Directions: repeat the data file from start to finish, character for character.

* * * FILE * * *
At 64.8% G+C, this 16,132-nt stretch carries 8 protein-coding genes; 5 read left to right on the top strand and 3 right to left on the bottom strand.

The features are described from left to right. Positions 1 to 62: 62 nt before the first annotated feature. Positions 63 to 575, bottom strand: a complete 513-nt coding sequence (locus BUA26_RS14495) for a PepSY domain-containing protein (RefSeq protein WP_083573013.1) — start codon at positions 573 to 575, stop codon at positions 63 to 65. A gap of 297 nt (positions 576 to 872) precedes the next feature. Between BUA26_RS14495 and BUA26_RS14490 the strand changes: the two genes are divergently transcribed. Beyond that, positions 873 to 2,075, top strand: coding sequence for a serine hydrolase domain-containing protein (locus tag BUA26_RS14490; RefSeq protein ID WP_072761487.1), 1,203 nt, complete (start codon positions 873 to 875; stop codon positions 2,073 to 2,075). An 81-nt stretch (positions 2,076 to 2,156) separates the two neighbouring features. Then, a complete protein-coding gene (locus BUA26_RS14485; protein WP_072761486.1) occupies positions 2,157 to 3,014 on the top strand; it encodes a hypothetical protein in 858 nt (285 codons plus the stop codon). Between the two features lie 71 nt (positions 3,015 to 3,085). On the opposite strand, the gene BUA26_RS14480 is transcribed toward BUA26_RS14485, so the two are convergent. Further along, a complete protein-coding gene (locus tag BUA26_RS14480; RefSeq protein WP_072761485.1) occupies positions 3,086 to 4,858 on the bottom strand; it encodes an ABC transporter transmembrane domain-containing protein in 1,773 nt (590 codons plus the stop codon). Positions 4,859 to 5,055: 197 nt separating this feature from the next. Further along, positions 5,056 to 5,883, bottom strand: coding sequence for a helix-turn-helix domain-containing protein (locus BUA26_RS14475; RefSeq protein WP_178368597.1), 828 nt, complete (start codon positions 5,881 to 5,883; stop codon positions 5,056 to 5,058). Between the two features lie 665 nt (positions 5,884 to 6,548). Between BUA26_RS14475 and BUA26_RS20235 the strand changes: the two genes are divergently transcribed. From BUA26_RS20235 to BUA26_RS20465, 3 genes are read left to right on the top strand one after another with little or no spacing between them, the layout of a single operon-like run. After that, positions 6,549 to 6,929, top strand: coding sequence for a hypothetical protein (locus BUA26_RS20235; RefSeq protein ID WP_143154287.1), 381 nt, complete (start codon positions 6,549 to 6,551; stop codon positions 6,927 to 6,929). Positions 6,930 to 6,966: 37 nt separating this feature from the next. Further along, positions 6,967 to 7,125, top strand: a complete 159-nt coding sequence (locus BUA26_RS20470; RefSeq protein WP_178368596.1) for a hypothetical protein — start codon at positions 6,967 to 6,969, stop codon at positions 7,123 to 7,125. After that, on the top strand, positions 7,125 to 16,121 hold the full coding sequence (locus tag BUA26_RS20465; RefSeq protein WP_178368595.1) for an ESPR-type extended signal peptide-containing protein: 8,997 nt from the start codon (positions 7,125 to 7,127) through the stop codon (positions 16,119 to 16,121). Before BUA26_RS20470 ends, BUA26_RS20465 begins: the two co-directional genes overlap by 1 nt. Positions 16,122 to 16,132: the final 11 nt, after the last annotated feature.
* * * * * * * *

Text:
At 64.8% G+C, this 16,132-nt stretch carries 8 protein-coding genes; 5 read left to right on the top strand and 3 right to left on the bottom strand.

The features are described from left to right. Positions 1 to 62: 62 nt before the first annotated feature. Positions 63 to 575, bottom strand: a complete 513-nt coding sequence (locus BUA26_RS14495) for a PepSY domain-containing protein (RefSeq protein WP_083573013.1) — start codon at positions 573 to 575, stop codon at positions 63 to 65. A gap of 297 nt (positions 576 to 872) precedes the next feature. Between BUA26_RS14495 and BUA26_RS14490 the strand changes: the two genes are divergently transcribed. Beyond that, positions 873 to 2,075, top strand: coding sequence for a serine hydrolase domain-containing protein (locus tag BUA26_RS14490; RefSeq protein ID WP_072761487.1), 1,203 nt, complete (start codon positions 873 to 875; stop codon positions 2,073 to 2,075). An 81-nt stretch (positions 2,076 to 2,156) separates the two neighbouring features. Then, a complete protein-coding gene (locus BUA26_RS14485; protein WP_072761486.1) occupies positions 2,157 to 3,014 on the top strand; it encodes a hypothetical protein in 858 nt (285 codons plus the stop codon). Between the two features lie 71 nt (positions 3,015 to 3,085). On the opposite strand, the gene BUA26_RS14480 is transcribed toward BUA26_RS14485, so the two are convergent. Further along, a complete protein-coding gene (locus tag BUA26_RS14480; RefSeq protein WP_072761485.1) occupies positions 3,086 to 4,858 on the bottom strand; it encodes an ABC transporter transmembrane domain-containing protein in 1,773 nt (590 codons plus the stop codon). Positions 4,859 to 5,055: 197 nt separating this feature from the next. Further along, positions 5,056 to 5,883, bottom strand: coding sequence for a helix-turn-helix domain-containing protein (locus BUA26_RS14475; RefSeq protein WP_178368597.1), 828 nt, complete (start codon positions 5,881 to 5,883; stop codon positions 5,056 to 5,058). Between the two features lie 665 nt (positions 5,884 to 6,548). Between BUA26_RS14475 and BUA26_RS20235 the strand changes: the two genes are divergently transcribed. From BUA26_RS20235 to BUA26_RS20465, 3 genes are read left to right on the top strand one after another with little or no spacing between them, the layout of a single operon-like run. After that, positions 6,549 to 6,929, top strand: coding sequence for a hypothetical protein (locus BUA26_RS20235; RefSeq protein ID WP_143154287.1), 381 nt, complete (start codon positions 6,549 to 6,551; stop codon positions 6,927 to 6,929). Positions 6,930 to 6,966: 37 nt separating this feature from the next. Further along, positions 6,967 to 7,125, top strand: a complete 159-nt coding sequence (locus BUA26_RS20470; RefSeq protein WP_178368596.1) for a hypothetical protein — start codon at positions 6,967 to 6,969, stop codon at positions 7,123 to 7,125. After that, on the top strand, positions 7,125 to 16,121 hold the full coding sequence (locus tag BUA26_RS20465; RefSeq protein WP_178368595.1) for an ESPR-type extended signal peptide-containing protein: 8,997 nt from the start codon (positions 7,125 to 7,127) through the stop codon (positions 16,119 to 16,121). Before BUA26_RS20470 ends, BUA26_RS20465 begins: the two co-directional genes overlap by 1 nt. Positions 16,122 to 16,132: the final 11 nt, after the last annotated feature.